There is a process to follow to get into the truck driving job. In the next few articles, I’ll be explaining that process and questions you should ask as you proceed through the process. Let’s get started.
The first thing you must do is consider what sacrifices you will have to make if you plan on driving over the road, which is the term for long distance.
First thing, are you willing to sacrifice by not being home for some family events, like birthdays, or a child’s school activity? Are you willing to work whatever hours are necessary to do the job or do you want to work specific hours? Do you want to have to deal with unpredictable weather conditions? Do you want to live in the small spaces of a truck? These are just a few things to think about but they have to be considered. If you answer no to any of them then this job would not be for you.
Truck driving is a job but, even more, it is truly a lifestyle. Once you get settled in and understand how your company works, the job itself isn’t that hard. The lifestyle is what drives most new people out of the business. As a trainer, I saw how some of my trainees suffered from “culture shock” after a while. It was nothing like they imagined. But this is a topic schools and recruiters won’t discuss. Schools are only set up to teach only what you need to know to get your license, nothing more. Recruiters are there to get people into the company. I won’t say recruiters lie, per se, but they do tend to be vague and obfuscate. So you won’t find out about this until you’re actually hired and obligated to the company.
Trucking is an erratic business. You don’t work a steady schedule every day. One day you may deliver at 6:00 A.M. then the next load you get may deliver at 6:00 PM. Some loads, particularly frozen foods, tend to deliver around midnight. So you must consider if you are going to be able to work erratic hours.
Long hours are another consideration. Some days may be short, for example, you have a Monday morning delivery but Sunday you are 300 miles away so you drive 6 hours or so and park until Monday. Other days you may be using every minute of the 11 hours you are allowed to drive. Another example of the erratic nature of the business. Do you feel you could deal with that?
You may or may not have heard drivers talk about only working certain hours every day. Well, you can try that but the company may not like it, but even more important, you will be severely limiting the amount of money you can make. The smart thing to do is take every load you’re assigned, regardless of how it needs to be scheduled to run. Most of the drivers that complain about not making any money are doing something that is causing it then putting the blame on the company.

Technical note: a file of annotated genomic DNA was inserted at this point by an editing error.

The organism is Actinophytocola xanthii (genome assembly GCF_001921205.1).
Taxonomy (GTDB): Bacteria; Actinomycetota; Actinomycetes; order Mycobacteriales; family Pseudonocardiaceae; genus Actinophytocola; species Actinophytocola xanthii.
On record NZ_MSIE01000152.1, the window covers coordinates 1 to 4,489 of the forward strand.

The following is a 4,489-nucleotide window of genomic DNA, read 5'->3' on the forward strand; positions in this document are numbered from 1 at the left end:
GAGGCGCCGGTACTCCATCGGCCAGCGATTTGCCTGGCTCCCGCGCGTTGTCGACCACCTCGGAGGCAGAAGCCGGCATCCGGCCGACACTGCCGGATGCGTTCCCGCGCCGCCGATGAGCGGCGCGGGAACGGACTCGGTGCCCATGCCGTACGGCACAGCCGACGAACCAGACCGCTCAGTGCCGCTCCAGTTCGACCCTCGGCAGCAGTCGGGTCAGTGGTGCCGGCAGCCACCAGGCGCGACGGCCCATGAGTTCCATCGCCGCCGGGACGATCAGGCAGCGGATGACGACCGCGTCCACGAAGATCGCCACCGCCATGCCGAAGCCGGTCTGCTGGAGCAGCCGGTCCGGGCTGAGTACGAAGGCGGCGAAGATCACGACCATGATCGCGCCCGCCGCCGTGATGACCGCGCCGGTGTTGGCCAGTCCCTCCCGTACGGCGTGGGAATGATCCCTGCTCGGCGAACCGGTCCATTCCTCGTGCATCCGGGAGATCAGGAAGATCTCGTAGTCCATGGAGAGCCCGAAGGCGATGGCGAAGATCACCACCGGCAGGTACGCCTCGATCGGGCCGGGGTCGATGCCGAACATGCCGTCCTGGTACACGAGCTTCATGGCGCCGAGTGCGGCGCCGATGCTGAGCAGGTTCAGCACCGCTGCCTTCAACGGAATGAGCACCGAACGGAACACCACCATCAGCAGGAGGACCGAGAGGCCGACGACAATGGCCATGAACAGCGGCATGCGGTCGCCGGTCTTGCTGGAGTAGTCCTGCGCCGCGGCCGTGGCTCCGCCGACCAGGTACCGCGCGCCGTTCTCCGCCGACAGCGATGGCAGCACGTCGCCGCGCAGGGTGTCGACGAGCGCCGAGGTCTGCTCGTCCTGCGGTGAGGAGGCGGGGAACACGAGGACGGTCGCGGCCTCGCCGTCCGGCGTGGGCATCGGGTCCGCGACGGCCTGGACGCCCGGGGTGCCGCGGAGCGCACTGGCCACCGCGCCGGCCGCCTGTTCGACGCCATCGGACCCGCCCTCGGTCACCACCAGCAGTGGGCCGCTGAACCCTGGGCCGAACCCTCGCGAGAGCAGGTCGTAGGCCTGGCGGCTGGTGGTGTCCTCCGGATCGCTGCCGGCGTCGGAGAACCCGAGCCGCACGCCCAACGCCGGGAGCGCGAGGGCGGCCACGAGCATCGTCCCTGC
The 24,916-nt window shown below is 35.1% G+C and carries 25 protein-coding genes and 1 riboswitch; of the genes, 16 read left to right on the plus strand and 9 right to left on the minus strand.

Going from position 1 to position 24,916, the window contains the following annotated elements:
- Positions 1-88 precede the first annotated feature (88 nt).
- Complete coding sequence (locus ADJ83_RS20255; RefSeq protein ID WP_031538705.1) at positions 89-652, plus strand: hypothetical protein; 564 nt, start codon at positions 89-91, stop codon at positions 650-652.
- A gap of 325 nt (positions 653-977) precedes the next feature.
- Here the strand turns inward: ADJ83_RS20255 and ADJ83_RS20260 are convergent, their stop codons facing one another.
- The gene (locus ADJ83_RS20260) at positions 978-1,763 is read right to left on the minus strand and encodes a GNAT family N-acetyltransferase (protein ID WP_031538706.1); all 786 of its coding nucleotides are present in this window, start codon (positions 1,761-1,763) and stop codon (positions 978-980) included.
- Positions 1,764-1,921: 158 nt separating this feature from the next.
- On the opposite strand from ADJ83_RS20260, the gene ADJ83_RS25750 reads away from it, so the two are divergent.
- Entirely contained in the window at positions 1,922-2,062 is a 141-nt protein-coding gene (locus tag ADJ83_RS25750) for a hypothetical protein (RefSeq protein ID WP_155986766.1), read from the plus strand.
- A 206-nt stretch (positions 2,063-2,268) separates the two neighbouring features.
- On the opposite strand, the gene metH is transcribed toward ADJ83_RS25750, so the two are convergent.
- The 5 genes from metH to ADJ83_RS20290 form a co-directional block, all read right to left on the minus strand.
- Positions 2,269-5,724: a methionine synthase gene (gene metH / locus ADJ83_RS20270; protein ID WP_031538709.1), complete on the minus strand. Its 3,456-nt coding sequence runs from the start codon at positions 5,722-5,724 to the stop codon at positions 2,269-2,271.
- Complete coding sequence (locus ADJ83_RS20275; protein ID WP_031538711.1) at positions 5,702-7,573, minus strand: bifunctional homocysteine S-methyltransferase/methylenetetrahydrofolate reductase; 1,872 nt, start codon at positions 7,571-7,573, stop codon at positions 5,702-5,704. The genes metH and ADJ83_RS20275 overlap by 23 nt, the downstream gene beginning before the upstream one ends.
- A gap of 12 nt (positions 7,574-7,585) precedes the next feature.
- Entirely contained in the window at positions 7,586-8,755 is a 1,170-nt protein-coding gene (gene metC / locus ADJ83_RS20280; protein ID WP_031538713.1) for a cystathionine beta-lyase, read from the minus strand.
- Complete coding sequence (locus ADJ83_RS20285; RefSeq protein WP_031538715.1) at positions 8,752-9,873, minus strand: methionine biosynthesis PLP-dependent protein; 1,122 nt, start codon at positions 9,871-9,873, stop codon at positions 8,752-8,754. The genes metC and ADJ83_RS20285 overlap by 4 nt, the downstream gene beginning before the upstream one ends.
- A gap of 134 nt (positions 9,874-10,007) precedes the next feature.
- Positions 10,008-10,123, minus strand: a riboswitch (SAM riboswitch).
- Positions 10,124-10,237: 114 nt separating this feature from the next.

Healthy eating is hard to do. With the limited number of places you can take a truck, you are more or less captive to truck stop food. All the big chains have things like McDonald’s, Subway, Denny’s, Popeyes, and places like that. Not exactly conducive to healthy eating. Sometime when you’re out and about, take a look at how many truck stops are conveniently located someplace where there are no other eating establishments around. This is intentional. Many truck stops now do sell fruit and salad though the salad isn’t exactly fresh, but you won’t be able to eat healthy every day.
Other Things To Consider
Trucks that companies supply are equipped with Qualcomm or something similar. This is the communication center, where you receive your load information, communicate with the company, do your log, etc. However, it is also a way for the company to monitor you. Basically, you are being watched all the time. I never had a problem with that because they had no reason to be constantly nagging me. I just did my job and they left me alone. Driver’s who tend to slack off, are late for appointments frequently, etc., will be constantly receiving messages. After a while, those drivers will be out of work. But would you have a problem knowing you’re being monitored?